I had a class which, when created, automatically started up and then started processing [expecting a member property to be set]. That member variable was set on the NEXT LINE after the class was created. Something either sped up or slowed down, because that it was managing to get to the code where it needed that variable in the second thread before it hit the next line in the ASP code. Boy did I feel dumb after rereading that code!!

  6. BradC says:

    I know that your use of the Fibonnacci sequence in your example is simply as a way to demonstrate multithreading, but I do have some comments about the method you are using to generate your Fibonacci sequence:

    Your "GenerateFibonacciNumber" is a pretty standard implementation using recursion. Fib(n) = Fib(n-1) + Fib(n-2). That works fine, even though you are really generating each number twice (because Fib(n-1) will call Fib(n-2), but you are already generating Fib(n-2) directly).

    Your "GenerateFibonacciSeries", however, calls GenerateFibonacciNumber, which it really shouldn’t. When you need Fib(10), for example, you have already generated Fib 1-9, but when you call your recursive function, it has to REgenerate 1-9 to find out 10! By the time you get to 100, you’re generating an incredible number of extra loops. Just use 8 and 9 directly to generate 10.

    Unless, of course, your point is that you WANT it to take a long time to demonstrate the need to spawn additional threads, which is actually the whole point of the exercise… ok, I’ll stop now.

  7. Isn’t this your favorite interview question?

  8. Hey — don’t give away my secrets ;-)… For what it is worth I don’t usally make folks do an async version… unless of course they are interviewing for a developer marketing job 😉

  9. Yeah — everybody knows that our dev teams hire the folks who can’t code well enough to be in our product management org. 🙂

  10. lexp says:

    BradC is right – you are just wasting processor time. I hope you guys do not code real soft this way!

  11. Yes, of course BradC is right, this is just a demo to show you how to handle long running methods… I couldn’t think of a better way to make it long running 😉

  12. Sean Chase says:

    I have a P4 32-bit HT processor and I can’t get the race condition to happen. Hmmmmm.

    * checks CMOS settings to make sure its enabled in a panic *

  13. Yea, I gotta admit that I have only repro’ed this on my Intel x64 box… But keep in mind it *could* happen anywhere… Let me know if others get it to repro

  14. If the purpose of this example is to show how to handle long running methods then you should do something about the Thread.Sleep call, as sbjorg mentioned. Sleep(0) will not block the producer, but it’s still not the most efficient solution. For example if you have more than one processor the main (consumer) thread will spin at 100% CPU waiting for the next item to arrive.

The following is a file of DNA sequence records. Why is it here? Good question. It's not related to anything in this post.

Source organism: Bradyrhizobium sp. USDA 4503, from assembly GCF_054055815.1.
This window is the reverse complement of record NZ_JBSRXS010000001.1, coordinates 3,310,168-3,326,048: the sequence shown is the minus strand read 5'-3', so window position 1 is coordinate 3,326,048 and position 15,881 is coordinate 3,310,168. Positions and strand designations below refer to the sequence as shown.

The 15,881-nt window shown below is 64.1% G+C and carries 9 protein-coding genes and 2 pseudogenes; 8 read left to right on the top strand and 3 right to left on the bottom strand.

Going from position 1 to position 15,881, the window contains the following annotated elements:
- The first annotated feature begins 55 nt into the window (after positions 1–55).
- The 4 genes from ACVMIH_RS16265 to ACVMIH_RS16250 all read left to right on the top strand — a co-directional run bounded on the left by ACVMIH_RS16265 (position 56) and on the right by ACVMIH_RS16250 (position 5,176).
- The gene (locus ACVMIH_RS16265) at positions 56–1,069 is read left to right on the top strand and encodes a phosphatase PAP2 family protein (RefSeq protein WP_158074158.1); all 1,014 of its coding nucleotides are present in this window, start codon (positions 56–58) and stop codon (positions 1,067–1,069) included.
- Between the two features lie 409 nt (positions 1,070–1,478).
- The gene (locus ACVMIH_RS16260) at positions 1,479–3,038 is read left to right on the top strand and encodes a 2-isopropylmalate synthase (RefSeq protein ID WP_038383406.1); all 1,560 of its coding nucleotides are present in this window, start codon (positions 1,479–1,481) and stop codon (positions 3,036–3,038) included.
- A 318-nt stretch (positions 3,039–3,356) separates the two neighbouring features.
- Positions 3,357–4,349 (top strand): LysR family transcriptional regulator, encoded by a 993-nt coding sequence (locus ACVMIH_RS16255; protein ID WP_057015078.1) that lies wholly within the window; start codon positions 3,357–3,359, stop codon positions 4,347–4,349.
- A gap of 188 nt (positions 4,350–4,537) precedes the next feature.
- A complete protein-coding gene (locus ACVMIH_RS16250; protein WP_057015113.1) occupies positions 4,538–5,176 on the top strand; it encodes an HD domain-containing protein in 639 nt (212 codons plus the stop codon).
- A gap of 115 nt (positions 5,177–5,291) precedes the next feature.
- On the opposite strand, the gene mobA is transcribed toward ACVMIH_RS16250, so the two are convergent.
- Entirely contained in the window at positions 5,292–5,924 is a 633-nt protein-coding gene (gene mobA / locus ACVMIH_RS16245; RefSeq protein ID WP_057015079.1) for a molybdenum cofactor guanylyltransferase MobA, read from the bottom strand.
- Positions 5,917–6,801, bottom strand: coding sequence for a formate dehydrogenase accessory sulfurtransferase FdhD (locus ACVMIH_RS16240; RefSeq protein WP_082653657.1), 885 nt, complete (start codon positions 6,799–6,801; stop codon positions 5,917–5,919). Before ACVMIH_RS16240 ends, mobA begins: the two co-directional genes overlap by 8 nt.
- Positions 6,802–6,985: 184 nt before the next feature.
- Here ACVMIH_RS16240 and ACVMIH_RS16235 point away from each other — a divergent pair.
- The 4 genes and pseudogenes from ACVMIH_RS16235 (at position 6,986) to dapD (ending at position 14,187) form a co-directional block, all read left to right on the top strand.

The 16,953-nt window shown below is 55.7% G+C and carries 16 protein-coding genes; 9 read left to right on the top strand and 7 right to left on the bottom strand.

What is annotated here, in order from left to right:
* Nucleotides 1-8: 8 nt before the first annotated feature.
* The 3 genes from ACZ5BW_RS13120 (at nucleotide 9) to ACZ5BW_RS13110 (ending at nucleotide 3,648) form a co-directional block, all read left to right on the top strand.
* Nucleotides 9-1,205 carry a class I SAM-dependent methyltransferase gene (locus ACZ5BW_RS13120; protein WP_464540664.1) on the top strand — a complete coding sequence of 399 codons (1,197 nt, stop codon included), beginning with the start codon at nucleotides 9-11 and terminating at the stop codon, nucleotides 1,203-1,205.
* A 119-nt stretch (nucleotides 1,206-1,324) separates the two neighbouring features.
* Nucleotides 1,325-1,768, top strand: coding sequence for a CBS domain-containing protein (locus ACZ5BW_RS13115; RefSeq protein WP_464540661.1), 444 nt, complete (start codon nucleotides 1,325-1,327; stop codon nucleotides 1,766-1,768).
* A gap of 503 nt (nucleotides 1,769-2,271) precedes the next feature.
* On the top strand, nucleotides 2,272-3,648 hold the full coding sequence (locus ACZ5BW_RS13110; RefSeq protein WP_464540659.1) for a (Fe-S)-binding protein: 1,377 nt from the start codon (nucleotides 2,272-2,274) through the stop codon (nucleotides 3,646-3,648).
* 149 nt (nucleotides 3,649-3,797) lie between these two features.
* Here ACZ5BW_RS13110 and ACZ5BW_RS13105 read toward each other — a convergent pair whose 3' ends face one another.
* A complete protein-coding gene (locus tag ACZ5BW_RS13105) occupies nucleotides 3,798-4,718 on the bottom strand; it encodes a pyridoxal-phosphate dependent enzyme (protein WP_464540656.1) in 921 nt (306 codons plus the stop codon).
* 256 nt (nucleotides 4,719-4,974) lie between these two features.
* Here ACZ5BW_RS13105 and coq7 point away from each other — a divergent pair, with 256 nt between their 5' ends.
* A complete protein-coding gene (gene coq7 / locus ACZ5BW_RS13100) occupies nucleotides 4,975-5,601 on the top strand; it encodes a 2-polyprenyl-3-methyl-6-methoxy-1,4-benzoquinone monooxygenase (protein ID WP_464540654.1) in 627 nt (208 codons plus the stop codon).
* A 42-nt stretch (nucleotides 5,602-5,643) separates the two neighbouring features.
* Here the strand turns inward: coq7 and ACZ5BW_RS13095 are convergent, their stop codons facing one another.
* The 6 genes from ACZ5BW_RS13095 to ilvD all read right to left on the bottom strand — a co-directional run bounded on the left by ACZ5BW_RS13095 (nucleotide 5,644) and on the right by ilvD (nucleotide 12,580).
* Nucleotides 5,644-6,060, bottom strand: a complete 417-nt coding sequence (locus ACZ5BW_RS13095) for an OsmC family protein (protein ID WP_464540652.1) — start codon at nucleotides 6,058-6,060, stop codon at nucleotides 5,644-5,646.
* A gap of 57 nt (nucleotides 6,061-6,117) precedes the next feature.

I think the cleanest solution would be to use Monitor.Wait and Monitor.Pulse/PulseAll to synchronize producer and consumer sides. But then the question arises of how to break out of wait when the delegate completes without producing all the numbers (e.g. may be it throws an exception). I think you could just throw away the ar.IsCompleted check, and have the producer set a flag (aborted=true) and signal the monitor before returning from GenerateFibonacciSeries.

  15. sbjorg says:

    It doesn’t matter on what platform it repros. Threading behavior is sensitive to so many factors, ranging from processor architecture, cpu speed, to services installed. The fact of the matter is that the original code was not threadsafe. Unfortunately, the second version was just plain bad. ‘Bill Wagner’ provided a good alternative, but I would prefer using semaphores. Of course, some wise soul in the .Net team deemed it unnecessary to implement semaphores. Go figure…

  16. zzz says:

    On Channel 9 Poll http://channel9.msdn.com/ShowPost.aspx?PostID=45628 "Multithreaded programming is.." 1/3 thinks it’s not too hard.

    I just keep wondering how many of that 1/3 are not doing it right..

  17. TTT says:

    That poll is interesting. Of that 1/3 how many have just written

    Thread t = new Thread(new ThreadStart(func));

    t.Start();

    t.Join();

    I guess this allows people to now say they are savvy in MT programming. In my opinion threading hasn’t changed one bit from _begintheadex at all. It’s easier to create threads, easier to work with logical threads but sync is still the same. Of these 1/3 I would be curious how deep in threading they are talking?